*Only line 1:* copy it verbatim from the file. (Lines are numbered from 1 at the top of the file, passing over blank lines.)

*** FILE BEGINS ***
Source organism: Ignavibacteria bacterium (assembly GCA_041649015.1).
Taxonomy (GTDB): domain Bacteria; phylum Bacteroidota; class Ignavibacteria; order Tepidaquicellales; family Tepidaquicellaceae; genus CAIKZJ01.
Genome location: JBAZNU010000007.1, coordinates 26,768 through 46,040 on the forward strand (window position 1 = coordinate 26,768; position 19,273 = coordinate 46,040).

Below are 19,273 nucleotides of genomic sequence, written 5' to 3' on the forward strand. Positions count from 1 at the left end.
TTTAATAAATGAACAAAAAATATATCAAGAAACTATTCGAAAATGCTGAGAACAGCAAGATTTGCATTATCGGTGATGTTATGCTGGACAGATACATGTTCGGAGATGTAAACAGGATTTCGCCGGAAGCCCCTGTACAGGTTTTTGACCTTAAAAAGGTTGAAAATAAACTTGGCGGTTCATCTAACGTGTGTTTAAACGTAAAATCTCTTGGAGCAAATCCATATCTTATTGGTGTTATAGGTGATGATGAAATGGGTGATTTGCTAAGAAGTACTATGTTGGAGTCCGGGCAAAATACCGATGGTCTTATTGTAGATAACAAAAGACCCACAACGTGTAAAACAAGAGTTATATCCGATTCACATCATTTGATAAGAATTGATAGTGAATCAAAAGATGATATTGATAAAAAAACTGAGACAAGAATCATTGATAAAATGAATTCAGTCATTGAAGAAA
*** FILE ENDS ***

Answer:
Source organism: Ignavibacteria bacterium (assembly GCA_041649015.1).